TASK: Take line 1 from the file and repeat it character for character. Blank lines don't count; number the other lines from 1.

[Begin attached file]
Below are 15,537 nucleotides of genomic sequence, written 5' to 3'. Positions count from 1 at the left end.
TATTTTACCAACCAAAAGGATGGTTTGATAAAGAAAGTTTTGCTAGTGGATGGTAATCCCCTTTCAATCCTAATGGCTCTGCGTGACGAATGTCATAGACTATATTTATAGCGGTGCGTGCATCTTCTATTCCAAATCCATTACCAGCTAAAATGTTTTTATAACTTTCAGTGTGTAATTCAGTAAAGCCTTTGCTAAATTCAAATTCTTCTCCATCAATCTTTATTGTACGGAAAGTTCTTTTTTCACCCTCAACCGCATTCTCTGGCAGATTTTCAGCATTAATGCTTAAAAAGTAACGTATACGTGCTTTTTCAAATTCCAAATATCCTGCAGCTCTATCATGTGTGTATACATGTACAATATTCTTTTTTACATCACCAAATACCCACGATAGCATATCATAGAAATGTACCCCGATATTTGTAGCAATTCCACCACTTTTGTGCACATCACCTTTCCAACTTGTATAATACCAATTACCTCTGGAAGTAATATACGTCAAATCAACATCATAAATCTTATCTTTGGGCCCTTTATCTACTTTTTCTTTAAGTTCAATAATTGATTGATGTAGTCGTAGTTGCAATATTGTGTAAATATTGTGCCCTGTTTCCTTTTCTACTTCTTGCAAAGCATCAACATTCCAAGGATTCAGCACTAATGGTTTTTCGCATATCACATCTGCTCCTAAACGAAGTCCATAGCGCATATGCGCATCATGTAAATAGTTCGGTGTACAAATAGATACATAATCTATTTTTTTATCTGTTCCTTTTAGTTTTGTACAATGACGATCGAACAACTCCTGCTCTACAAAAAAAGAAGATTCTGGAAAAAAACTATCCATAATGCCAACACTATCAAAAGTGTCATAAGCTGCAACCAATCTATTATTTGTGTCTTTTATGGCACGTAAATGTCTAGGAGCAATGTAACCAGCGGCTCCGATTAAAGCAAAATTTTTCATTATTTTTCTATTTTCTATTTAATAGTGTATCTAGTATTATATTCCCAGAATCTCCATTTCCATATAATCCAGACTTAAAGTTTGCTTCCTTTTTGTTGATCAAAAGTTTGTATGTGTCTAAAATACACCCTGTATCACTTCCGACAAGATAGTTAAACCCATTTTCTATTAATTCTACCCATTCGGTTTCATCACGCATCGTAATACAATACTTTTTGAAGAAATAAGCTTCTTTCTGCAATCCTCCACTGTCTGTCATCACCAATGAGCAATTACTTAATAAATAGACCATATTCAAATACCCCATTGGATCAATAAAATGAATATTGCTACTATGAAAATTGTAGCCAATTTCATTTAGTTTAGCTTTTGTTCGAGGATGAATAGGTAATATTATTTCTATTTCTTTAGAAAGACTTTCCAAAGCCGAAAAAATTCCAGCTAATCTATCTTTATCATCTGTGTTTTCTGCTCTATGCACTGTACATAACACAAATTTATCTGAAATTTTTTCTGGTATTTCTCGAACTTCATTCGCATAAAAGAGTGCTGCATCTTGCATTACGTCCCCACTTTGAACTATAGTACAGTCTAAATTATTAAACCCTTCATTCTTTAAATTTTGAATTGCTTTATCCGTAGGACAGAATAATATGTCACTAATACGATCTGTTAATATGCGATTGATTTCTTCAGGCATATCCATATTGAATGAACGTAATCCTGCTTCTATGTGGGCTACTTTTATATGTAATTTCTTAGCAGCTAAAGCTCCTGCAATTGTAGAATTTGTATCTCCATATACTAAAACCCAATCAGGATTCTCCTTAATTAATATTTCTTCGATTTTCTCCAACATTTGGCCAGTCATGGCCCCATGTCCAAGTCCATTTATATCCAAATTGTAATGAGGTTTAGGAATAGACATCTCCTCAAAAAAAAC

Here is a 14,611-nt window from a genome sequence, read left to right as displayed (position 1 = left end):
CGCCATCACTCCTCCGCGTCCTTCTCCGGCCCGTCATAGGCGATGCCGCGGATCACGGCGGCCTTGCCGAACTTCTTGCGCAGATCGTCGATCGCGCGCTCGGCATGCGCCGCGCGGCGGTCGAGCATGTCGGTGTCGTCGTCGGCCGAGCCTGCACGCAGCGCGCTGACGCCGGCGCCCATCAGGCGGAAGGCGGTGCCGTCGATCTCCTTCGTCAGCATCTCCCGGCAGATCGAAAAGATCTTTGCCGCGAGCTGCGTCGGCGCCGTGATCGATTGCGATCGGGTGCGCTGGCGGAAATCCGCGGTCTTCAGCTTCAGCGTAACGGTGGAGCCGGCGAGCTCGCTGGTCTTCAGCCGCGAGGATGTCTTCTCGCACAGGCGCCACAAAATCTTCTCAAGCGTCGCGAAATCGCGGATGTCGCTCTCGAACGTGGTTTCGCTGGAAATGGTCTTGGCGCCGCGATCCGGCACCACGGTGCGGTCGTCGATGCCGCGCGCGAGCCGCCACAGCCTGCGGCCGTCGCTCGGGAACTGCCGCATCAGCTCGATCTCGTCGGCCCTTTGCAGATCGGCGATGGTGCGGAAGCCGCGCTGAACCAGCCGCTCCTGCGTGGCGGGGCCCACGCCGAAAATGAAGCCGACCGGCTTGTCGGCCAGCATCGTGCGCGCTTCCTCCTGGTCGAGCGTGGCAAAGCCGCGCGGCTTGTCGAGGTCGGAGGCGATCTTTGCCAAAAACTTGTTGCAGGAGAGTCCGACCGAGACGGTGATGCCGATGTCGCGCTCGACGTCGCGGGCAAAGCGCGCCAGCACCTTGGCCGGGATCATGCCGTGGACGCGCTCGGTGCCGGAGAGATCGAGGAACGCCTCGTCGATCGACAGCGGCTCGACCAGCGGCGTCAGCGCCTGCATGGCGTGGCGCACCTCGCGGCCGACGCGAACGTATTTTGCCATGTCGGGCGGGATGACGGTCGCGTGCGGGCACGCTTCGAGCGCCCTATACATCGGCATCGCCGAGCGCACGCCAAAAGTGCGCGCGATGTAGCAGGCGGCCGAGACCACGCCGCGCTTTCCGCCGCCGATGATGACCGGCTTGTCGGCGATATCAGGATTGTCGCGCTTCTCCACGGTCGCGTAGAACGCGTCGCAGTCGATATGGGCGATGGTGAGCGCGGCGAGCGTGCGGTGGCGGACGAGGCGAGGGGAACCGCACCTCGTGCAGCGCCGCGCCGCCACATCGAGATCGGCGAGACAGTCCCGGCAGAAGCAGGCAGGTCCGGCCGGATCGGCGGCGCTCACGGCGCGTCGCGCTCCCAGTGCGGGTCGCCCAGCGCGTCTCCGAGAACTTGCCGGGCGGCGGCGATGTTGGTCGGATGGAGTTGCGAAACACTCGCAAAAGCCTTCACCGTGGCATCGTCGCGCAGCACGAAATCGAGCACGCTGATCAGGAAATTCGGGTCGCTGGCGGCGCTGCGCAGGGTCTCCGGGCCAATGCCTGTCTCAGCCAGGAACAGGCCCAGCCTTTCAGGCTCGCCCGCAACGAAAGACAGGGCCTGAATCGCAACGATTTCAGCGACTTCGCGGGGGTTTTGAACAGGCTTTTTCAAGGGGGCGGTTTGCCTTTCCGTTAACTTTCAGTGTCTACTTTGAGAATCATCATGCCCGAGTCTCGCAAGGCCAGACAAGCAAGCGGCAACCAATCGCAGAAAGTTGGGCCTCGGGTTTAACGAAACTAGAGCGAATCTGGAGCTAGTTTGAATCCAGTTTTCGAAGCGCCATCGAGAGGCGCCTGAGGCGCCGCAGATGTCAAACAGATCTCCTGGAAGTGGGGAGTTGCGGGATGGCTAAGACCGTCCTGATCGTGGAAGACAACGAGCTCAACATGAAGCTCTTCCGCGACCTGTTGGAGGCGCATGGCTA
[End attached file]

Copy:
Below are 15,537 nucleotides of genomic sequence, written 5' to 3'. Positions count from 1 at the left end.